The Environmental Systems Analysis Group provides the possibility for students to do their thesis in collaboration with our group. This is one of many possible thesis subjects. Please feel free to contact professor Alkemade (right) for more information.
A global analysis on nature’s contribution to biological pest control or pollination
Proposal for master theses or for internships at PBL Netherlands Environmental Assessment Agency
Students require: Statistical skills, and/or other strong quantitative methodological skills, e.g. GIS.
Start: Flexible; to be agreed upon with supervisors
Project form: Literature review and statistical modelling
Potential supervisors: Rob Alkemade, Susana Lopez Rodriguez, Lenny van Bussel.
Supervisors for internships at PBL: Rob Alkemade, Alexandra Marques, Aafke Schipper
The GLOBIO model developed by PBL, in collaboration with partner organizations, is designed to assess impacts of environmental drivers, such as climate change and land use change, on biodiversity and ecosystem services globally. It has modules for terrestrial and aquatic biodiversity and for a large number of ecosystem services, including natural pest control and pollination by wild species.
Until recently, it was generally accepted that the presence of natural habitat near agricultural areas is beneficial to agriculture, for example by providing pollination and natural pest control services (Chaplin‐Kramer et al., 2011; Dainese et al., 2019). As a result, increasing natural habitat near agricultural areas was regarded as an effective strategy for both biodiversity conservation and sustainably increasing agricultural production. This has been incorporated in both the pollination and pest control modules of the GLOBIO-ES model. However, recent comprehensive global meta-analysis show inconsistent responses of pest control and pollination services to the presence of natural areas (Albrecht et al., 2020; Bennett et al., 2020; Karp et al., 2018; Perez-Alvarez et al., 2019; Tamburini et al., 2020). A good understanding of natural pest control and underlying drivers is essential to adequately assess and evaluate ecosystem services and for policy recommendation purposes.
In the internship/master thesis, you will contribute to a global model for the potential contribution of nature to biological pest control or pollination, as part of the GLOBIO model suite. You will assemble data from existing meta-analyses, collect additional literature data if needed, and perform statistical analysis in order to assess the effects of 1) natural areas in the vicinity of agricultural fields on natural pest control or pollination, 2) biodiversity within agricultural fields on natural pest control or pollination.
Approach and outcome
You will start by familiarizing yourself with the existing databases on pest control or pollination, which have been compiled in previous PBL projects and previously published meta-analysis. You will re-analyze the data with statistical models relating pest control or pollination variables to a selection of variables describing the agricultural fields and surrounding area (e.g., amount of nature, distance to nature, landscape complexity, biodiversity, crop diversity, management). Your analysis will result in quantitative models describing the relationship between biological pest control or pollination and various characteristics of the croplands and surrounding landscape (e.g., Fig. 1).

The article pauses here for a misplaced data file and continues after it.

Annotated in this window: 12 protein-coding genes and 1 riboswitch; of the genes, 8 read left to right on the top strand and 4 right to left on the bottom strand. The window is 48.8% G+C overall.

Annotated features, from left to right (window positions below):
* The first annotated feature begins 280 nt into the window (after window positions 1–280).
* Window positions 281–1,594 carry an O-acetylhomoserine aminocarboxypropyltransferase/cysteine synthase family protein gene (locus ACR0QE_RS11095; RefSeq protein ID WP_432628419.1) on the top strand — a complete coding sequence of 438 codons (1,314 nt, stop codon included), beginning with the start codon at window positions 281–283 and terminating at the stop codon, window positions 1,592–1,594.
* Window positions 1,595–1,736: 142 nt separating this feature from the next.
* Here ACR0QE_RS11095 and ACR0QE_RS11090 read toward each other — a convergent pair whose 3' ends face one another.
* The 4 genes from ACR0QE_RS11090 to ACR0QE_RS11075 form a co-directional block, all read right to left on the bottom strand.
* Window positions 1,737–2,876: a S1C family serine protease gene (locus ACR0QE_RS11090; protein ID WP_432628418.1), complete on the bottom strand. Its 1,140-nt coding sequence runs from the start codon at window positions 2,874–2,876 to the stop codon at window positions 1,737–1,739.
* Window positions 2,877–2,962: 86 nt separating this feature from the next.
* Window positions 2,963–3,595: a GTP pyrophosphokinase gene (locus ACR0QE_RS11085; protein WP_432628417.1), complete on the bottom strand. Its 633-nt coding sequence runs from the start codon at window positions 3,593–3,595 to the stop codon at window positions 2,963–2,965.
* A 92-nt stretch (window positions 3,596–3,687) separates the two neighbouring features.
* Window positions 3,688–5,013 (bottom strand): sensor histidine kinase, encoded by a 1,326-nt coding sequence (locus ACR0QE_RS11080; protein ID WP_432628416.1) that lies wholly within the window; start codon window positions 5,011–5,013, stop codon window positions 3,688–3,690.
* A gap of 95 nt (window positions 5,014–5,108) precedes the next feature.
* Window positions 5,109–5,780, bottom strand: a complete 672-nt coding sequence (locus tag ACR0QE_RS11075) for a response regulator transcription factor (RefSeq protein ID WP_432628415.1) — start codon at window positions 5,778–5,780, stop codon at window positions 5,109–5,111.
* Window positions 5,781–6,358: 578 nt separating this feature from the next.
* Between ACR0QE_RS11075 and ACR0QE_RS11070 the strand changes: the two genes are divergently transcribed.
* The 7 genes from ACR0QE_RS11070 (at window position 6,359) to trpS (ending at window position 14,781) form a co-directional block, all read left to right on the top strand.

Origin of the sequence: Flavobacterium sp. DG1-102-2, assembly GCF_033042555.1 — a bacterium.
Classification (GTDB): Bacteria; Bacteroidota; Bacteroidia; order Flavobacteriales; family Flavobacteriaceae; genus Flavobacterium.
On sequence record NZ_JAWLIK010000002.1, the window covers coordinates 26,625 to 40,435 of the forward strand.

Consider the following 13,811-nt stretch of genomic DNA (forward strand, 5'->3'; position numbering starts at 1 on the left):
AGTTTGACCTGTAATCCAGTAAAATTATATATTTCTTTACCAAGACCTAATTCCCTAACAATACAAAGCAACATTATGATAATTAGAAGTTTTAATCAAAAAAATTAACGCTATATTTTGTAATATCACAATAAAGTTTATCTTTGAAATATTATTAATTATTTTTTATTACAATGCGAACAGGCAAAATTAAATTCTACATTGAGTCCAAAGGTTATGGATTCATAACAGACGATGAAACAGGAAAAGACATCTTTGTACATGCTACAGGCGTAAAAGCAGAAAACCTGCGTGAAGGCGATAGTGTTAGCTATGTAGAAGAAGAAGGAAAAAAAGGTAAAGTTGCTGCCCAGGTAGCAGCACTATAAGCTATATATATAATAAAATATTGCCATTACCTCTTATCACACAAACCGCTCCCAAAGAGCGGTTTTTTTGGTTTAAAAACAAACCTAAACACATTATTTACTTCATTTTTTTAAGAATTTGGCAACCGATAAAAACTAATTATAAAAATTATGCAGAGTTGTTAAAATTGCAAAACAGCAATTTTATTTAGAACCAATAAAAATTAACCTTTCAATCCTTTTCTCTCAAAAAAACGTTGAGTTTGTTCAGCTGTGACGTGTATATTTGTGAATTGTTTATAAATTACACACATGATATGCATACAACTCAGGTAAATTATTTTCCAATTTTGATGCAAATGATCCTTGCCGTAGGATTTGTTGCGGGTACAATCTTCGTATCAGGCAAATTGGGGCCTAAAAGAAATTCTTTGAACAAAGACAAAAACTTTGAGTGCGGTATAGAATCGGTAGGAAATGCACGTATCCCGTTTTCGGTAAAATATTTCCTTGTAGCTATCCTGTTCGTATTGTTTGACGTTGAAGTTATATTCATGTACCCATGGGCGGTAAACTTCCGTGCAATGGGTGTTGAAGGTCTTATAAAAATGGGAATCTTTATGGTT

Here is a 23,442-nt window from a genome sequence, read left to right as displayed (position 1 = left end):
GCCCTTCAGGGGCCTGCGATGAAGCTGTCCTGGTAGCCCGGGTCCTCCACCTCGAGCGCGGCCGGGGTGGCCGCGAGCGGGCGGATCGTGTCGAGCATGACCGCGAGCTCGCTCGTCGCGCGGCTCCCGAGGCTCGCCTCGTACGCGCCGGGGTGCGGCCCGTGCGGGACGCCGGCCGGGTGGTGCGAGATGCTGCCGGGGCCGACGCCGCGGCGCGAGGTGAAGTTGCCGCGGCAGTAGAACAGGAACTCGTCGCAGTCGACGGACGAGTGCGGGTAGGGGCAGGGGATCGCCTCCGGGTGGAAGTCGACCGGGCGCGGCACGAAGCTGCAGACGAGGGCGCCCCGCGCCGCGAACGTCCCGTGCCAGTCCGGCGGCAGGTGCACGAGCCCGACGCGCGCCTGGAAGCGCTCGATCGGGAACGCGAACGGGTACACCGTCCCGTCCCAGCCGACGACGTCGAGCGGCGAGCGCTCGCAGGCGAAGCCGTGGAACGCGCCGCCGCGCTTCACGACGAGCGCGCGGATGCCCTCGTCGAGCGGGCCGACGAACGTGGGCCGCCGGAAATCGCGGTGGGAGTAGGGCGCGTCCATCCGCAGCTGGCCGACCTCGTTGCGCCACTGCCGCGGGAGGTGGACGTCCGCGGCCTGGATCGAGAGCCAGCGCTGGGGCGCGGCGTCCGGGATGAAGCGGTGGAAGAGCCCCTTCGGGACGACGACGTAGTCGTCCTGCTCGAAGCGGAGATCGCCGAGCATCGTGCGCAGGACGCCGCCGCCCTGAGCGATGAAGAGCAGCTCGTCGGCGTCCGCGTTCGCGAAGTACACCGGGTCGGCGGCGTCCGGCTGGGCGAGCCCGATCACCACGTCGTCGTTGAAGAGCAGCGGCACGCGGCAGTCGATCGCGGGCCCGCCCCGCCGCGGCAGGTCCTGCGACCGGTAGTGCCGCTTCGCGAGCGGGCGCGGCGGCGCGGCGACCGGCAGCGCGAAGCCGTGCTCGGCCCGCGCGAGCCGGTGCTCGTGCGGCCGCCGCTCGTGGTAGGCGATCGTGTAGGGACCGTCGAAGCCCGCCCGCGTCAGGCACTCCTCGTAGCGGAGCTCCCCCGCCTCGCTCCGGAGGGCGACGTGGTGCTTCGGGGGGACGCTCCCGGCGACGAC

Albrecht, M., Kleijn, D., Williams, N.M., Tschumi, M., Blaauw, B.R., et al., 2020. The effectiveness of flower strips and hedgerows on pest control, pollination services and crop yield: a quantitative synthesis. Ecology Letters 23, 1488–1498. https://doi.org/10.1111/ele.13576
Bennett, J.M., Steets, J.A., Burns, J.H., Burkle, L.A., Vamosi, J.C., et al., 2020. Land use and pollinator dependency drives global patterns of pollen limitation in the Anthropocene. Nature Communications 11, 3999. https://doi.org/10.1038/s41467-020-17751-y
Chaplin‐Kramer, R., O’Rourke, M.E., Blitzer, E.J., Kremen, C., 2011. A meta-analysis of crop pest and natural enemy response to landscape complexity. Ecology Letters 14, 922–932. https://doi.org/10.1111/j.1461-0248.2011.01642.x
Dainese, M., Martin, E.A., Aizen, M.A., Albrecht, M., Bartomeus, I., et al. 2019. A global synthesis reveals biodiversity-mediated benefits for crop production. Science Advances 5, eaax0121. https://doi.org/10.1126/sciadv.aax0121
Karp, D.S., Chaplin-Kramer, R., Meehan, T.D., Martin, E.A., DeClerck, F., et. al, 2018. Crop pests and predators exhibit inconsistent responses to surrounding landscape composition. PNAS 115, E7863–E7870. https://doi.org/10.1073/pnas.1800042115
Perez-Alvarez, R., Nault, B.A., Poveda, K., 2019. Effectiveness of augmentative biological control depends on landscape context. Scientific Reports 9, 8664. https://doi.org/10.1038/s41598-019-45041-1
Tamburini, G., Bommarco, R., Wanger, T.C., Kremen, C., Heijden, M.G.A. van der, Liebman, M., Hallin, S., 2020. Agricultural diversification promotes multiple ecosystem services without compromising yield. Science Advances 6, eaba1715. https://doi.org/10.1126/sciadv.aba1715